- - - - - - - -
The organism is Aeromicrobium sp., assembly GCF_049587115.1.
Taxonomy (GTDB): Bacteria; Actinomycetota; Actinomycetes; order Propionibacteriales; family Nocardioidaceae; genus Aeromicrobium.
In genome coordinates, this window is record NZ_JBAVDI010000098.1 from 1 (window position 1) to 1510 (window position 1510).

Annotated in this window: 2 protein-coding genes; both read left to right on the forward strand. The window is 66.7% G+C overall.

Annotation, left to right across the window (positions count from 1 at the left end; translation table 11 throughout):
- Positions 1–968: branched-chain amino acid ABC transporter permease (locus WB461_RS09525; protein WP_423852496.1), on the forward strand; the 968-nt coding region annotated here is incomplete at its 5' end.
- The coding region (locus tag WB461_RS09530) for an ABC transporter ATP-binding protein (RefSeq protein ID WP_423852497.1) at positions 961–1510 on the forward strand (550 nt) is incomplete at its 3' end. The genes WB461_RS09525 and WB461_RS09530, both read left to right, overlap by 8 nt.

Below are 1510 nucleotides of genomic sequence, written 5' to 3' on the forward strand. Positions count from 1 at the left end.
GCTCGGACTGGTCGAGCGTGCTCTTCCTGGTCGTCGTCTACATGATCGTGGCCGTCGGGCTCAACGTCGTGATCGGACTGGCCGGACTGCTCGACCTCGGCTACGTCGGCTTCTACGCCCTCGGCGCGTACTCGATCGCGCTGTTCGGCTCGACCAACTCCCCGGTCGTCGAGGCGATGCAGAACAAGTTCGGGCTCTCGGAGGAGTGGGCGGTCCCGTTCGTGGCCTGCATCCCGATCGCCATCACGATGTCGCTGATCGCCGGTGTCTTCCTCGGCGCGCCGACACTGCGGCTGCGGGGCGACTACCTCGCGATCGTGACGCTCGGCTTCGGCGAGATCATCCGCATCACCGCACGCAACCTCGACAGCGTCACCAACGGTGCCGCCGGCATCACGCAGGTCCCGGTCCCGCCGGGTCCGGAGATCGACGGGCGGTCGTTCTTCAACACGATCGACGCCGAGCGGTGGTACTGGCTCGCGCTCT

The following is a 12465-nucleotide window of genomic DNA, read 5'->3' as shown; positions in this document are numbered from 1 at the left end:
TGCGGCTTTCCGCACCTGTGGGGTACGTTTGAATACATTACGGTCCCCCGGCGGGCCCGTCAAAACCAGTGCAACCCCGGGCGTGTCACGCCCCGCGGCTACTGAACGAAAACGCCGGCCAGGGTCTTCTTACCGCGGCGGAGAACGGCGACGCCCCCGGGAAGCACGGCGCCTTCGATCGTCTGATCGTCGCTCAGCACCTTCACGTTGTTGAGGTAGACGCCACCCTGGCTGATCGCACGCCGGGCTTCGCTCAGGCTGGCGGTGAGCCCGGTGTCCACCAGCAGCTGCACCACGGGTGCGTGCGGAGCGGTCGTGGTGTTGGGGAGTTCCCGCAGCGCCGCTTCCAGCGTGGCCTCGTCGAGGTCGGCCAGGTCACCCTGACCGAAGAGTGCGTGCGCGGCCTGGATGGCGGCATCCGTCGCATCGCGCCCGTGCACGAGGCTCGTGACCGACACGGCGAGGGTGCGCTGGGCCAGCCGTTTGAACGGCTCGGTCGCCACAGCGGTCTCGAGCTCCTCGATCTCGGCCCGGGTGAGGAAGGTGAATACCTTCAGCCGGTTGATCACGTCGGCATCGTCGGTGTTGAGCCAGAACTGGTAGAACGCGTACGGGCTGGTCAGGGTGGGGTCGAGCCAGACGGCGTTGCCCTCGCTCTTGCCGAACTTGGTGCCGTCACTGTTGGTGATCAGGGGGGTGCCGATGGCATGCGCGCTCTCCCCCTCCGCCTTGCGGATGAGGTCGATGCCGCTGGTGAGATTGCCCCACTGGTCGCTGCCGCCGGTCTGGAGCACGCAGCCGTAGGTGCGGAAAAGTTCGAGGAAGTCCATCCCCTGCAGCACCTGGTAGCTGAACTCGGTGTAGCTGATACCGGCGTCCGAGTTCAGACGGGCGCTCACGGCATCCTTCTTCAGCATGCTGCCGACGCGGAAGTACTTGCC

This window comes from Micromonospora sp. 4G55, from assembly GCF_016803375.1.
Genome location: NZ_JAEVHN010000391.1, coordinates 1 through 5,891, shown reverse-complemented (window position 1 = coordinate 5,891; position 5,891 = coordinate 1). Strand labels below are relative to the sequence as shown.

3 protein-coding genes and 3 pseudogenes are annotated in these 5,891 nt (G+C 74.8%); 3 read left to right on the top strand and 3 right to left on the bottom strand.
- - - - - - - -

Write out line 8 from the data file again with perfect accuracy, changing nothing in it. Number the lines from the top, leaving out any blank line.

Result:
Below are 1510 nucleotides of genomic sequence, written 5' to 3' on the forward strand. Positions count from 1 at the left end.